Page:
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Tuesday, September 21, 2021
LIMA, Apr 11 2011 (IPS) - If retired military officer Ollanta Humala wins the Jun. 5 presidential runoff in Peru, he will have to govern with a highly fragmented Congress. And if lawmaker Keiko Fujimori triumphs, her most notable move may be the release of her father, former president Alberto Fujimori, who is serving 25 years in prison.
Humala, a 48-year-old former army officer who heads the Gana Perú party, took 29.3 percent of the vote, followed by Fujimori of Fuerza 2011, with 23 percent, and Pedro Pablo Kuczynski of Alianza por el Gran Cambio, with 21 percent.
The leading candidate had to win at least 50 percent of the vote to avoid a runoff.
This is the second time that Humala – who led an uprising against former president Fujimori (1990-2000) in 2000 – has won a first-round victory. In 2006 he garnered 25.6 percent of the vote, but was defeated by current President Alan García in the second round, by 52.6 percent to 47.3 percent.
Keiko Fujimori, whose father is in prison for human rights violations and corruption, is set to go on to the next round, because the gap between her and Kuczynski is small but consistent, the electoral authorities announced.
Last week, four protesters were shot and killed by the police in demonstrations in the southern province of Arequipa against the vast Tía María copper mine project, planned by the Southern Copper Corporation, a subsidiary of Mexican mining conglomerate Grupo México. On Friday, the García administration decided to cancel the project.
The winner of the presidential runoff will have to govern with a highly-divided 130-seat Congress, which will make it necessary to negotiate.
Projections indicate that Humala’s party Gana Perú will have 46 seats in the legislature; Fuerza 2011 will have 38; Perú Posible, of former president Alejandro Toledo – who came in fourth with 15 percent of the vote – will have 21; and Kuczynski’s Alianza por el Gran Cambio, 12.
Meanwhile, “Fujimorismo” – the movement represented by Fujimori – will go from the 13 seats it currently holds to nearly three times that number.
But what is most worrisome about a possible triumph by Fujimori is that she may use the office of president to free her father, the director of the local human rights organisation Legal Defence Institute, Carlos Rivera, told IPS.
“I have no doubt that this is what she will do, even though she tried to change her position on that in the campaign,” Rivera said. “The very first point on the Fujimorista agenda is to release Alberto Fujimori from jail and exonerate him of the crimes for which he was convicted.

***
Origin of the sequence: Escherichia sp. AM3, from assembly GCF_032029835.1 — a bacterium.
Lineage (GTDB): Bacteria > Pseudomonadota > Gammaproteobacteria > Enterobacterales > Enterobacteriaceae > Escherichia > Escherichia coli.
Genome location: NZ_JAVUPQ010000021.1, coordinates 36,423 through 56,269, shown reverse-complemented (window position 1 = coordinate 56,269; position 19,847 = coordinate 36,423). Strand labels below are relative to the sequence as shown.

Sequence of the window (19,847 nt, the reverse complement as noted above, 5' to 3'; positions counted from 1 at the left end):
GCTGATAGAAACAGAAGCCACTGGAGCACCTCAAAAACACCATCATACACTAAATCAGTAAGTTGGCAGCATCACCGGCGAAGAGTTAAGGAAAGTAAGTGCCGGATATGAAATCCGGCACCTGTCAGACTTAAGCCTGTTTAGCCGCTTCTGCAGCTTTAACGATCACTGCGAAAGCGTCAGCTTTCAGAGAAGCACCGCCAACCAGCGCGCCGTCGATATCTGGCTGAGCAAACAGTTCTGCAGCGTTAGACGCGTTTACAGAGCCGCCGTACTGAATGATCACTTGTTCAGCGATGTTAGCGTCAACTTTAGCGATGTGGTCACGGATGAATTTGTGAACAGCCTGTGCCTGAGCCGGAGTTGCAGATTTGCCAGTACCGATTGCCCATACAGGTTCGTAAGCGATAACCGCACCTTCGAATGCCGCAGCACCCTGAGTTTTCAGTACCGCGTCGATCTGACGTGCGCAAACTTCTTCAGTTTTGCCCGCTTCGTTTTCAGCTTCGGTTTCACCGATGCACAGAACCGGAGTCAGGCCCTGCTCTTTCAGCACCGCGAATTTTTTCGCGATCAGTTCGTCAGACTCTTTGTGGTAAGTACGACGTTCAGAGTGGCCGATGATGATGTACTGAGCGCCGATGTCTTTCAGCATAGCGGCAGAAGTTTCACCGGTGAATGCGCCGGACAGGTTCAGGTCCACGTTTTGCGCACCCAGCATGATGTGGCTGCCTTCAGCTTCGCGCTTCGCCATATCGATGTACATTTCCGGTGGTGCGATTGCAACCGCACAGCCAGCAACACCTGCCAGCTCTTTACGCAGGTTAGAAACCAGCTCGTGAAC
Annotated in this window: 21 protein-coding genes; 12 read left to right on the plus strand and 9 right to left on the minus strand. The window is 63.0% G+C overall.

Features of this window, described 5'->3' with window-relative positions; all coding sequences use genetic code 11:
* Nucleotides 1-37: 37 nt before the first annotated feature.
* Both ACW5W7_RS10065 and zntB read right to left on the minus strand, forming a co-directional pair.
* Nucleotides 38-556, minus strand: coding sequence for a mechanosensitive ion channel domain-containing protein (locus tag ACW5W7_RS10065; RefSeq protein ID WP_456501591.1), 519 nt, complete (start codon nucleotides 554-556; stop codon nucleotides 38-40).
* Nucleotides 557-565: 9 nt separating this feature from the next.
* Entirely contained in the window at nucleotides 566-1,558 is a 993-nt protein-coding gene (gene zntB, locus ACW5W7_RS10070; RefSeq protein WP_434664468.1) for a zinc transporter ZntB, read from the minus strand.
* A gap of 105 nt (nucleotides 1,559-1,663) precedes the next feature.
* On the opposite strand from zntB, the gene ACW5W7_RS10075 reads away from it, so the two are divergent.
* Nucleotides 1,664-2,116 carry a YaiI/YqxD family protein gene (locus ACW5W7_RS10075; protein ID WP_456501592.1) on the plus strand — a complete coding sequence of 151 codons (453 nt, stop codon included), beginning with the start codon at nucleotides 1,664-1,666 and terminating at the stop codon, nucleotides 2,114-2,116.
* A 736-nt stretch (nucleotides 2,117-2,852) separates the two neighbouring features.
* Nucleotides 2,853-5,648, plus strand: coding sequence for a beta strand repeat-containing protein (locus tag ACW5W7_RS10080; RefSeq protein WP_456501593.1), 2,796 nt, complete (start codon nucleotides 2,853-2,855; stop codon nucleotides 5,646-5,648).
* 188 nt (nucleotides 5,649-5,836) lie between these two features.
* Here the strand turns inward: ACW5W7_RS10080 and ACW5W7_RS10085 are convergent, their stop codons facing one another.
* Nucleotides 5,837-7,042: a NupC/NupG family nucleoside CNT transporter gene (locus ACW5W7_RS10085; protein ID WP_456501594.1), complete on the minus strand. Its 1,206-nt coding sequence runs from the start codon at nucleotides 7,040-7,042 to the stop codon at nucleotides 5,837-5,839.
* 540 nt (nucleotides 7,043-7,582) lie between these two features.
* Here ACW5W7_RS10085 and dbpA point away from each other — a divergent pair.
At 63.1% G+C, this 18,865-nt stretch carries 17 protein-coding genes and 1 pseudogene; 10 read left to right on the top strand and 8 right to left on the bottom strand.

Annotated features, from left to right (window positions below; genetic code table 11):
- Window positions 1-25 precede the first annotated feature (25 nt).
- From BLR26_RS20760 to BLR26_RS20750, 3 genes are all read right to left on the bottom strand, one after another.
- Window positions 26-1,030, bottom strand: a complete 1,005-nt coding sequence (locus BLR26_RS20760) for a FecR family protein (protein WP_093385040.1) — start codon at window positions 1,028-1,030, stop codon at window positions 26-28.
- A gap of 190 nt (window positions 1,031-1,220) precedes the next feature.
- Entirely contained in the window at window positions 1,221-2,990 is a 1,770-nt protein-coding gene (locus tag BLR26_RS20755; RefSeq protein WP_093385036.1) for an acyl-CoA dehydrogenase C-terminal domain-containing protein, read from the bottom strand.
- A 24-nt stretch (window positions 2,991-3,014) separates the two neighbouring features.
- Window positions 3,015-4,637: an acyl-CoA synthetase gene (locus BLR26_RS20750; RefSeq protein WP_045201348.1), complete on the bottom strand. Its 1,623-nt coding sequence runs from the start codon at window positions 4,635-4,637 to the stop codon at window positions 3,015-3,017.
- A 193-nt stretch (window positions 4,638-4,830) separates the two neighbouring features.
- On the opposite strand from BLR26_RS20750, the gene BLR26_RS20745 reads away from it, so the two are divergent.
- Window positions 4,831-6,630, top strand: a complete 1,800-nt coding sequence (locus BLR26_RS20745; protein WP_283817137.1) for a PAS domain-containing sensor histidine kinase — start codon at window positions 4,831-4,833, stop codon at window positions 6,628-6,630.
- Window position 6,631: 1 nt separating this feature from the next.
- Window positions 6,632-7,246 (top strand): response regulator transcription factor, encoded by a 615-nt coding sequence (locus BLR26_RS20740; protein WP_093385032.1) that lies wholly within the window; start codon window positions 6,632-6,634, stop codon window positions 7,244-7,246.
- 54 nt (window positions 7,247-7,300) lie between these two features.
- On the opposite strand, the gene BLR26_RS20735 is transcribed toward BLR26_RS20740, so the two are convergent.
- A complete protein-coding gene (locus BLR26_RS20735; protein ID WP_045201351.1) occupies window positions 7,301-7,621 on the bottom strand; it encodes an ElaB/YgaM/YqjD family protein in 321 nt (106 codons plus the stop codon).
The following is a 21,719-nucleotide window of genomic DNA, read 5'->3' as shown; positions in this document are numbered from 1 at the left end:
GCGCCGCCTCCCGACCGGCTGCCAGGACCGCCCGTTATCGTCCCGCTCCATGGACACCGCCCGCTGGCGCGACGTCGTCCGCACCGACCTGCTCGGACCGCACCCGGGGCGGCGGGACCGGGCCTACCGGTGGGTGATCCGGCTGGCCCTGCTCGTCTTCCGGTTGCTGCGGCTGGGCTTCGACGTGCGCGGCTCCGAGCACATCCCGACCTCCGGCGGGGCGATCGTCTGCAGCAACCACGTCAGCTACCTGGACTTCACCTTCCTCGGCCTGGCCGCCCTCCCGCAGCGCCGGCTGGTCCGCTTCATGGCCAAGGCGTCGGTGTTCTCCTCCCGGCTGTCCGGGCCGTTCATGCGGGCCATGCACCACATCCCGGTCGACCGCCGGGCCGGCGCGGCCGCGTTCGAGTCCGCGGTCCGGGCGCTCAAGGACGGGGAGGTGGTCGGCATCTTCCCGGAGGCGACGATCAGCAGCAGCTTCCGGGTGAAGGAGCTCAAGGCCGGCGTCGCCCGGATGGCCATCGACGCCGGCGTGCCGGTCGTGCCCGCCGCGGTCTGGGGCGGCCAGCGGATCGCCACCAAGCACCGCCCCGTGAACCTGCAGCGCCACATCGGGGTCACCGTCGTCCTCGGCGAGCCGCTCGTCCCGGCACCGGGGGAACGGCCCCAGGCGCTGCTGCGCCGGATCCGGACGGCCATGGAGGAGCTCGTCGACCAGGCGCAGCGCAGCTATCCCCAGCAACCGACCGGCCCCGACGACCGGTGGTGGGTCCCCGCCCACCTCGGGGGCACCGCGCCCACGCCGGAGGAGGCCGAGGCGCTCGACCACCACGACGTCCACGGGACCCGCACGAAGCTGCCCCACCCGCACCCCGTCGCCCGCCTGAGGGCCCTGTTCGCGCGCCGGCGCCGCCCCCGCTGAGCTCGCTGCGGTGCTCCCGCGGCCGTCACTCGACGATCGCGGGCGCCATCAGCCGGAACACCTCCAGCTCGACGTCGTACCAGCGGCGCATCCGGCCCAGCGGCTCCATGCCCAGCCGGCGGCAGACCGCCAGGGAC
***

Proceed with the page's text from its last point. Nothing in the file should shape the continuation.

“I don’t believe her when she says she will allow the courts to do their work, in the case of her father. That is a lie,” said Rivera, who represented the families of victims in the trial against Fujimori for his responsibility in the Nov. 3, 1991 killings of 15 people, including a little boy, at a barbecue in the Barrios Altos neighbourhood in Lima, and the Jul. 18, 1992 kidnapping and murder of nine students and a professor at La Cantuta University.
Both massacres were committed by an Army Intelligence Service death squad known as the Colina Group.
Jo-Marie Burt, a professor at the George Mason University in the U.S. state of Virginia who researched the legal process against Alberto Fujimori, agreed that his release is his daughter’s chief aim.
Keiko’s declaration that she will accept the ruling of the Constitutional Court, to which the former president has presented a write of habeas corpus, was politically calculated, she said.
“Keiko has maintained repeatedly that she would free her father,” Burt told IPS. “She has modified her discourse now because apparently she is confident that the Constitutional Court will accept a habeas corpus and overturn the sentence. It would be a terrible setback for Peruvian democracy and human rights if Fujimori were to be pardoned – regardless of who does it.”
Fujimori’s campaign is based on handouts to the poor, with constant mentions of what her father did for the neediest Peruvians, Burt said.
“Why is Keiko Fujimori’s logo painted on all the houses in slum neighbourhoods?” asked Rosa María Alfaro, director of the Calandria Association of Social Communicators, a non-governmental organisation that uses communications to promote political, social and economic development in Peru.
“Because Keiko paid the families 30 soles (11.5 dollars) to let the letter ‘K’ – the symbol of her candidacy – be painted on their houses. She also handed out t-shirts, caps, balls and calendars. It is the most blatant show of populism,” Alfaro commented to IPS.
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